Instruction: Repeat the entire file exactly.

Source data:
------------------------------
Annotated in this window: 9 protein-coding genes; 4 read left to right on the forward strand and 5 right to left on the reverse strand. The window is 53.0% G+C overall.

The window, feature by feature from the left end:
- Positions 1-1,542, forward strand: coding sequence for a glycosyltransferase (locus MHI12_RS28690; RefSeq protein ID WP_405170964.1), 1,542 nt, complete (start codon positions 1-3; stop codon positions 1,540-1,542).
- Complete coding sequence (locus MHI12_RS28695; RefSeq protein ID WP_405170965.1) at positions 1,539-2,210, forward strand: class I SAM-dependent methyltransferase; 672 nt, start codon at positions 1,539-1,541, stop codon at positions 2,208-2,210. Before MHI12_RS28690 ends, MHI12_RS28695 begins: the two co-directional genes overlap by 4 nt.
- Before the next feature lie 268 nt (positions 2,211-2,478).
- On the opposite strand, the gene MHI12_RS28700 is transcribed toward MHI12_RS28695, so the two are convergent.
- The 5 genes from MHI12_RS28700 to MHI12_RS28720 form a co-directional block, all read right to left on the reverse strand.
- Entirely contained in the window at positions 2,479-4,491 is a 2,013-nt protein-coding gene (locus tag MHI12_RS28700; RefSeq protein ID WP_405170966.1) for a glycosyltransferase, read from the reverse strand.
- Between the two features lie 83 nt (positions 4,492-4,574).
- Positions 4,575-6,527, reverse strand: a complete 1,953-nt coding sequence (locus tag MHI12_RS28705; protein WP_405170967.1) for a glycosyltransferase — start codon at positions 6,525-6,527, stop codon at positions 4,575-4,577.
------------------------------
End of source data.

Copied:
Annotated in this window: 9 protein-coding genes; 4 read left to right on the forward strand and 5 right to left on the reverse strand. The window is 53.0% G+C overall.

The window, feature by feature from the left end:
- Positions 1-1,542, forward strand: coding sequence for a glycosyltransferase (locus MHI12_RS28690; RefSeq protein ID WP_405170964.1), 1,542 nt, complete (start codon positions 1-3; stop codon positions 1,540-1,542).
- Complete coding sequence (locus MHI12_RS28695; RefSeq protein ID WP_405170965.1) at positions 1,539-2,210, forward strand: class I SAM-dependent methyltransferase; 672 nt, start codon at positions 1,539-1,541, stop codon at positions 2,208-2,210. Before MHI12_RS28690 ends, MHI12_RS28695 begins: the two co-directional genes overlap by 4 nt.
- Before the next feature lie 268 nt (positions 2,211-2,478).
- On the opposite strand, the gene MHI12_RS28700 is transcribed toward MHI12_RS28695, so the two are convergent.
- The 5 genes from MHI12_RS28700 to MHI12_RS28720 form a co-directional block, all read right to left on the reverse strand.
- Entirely contained in the window at positions 2,479-4,491 is a 2,013-nt protein-coding gene (locus tag MHI12_RS28700; RefSeq protein ID WP_405170966.1) for a glycosyltransferase, read from the reverse strand.
- Between the two features lie 83 nt (positions 4,492-4,574).
- Positions 4,575-6,527, reverse strand: a complete 1,953-nt coding sequence (locus tag MHI12_RS28705; protein WP_405170967.1) for a glycosyltransferase — start codon at positions 6,525-6,527, stop codon at positions 4,575-4,577.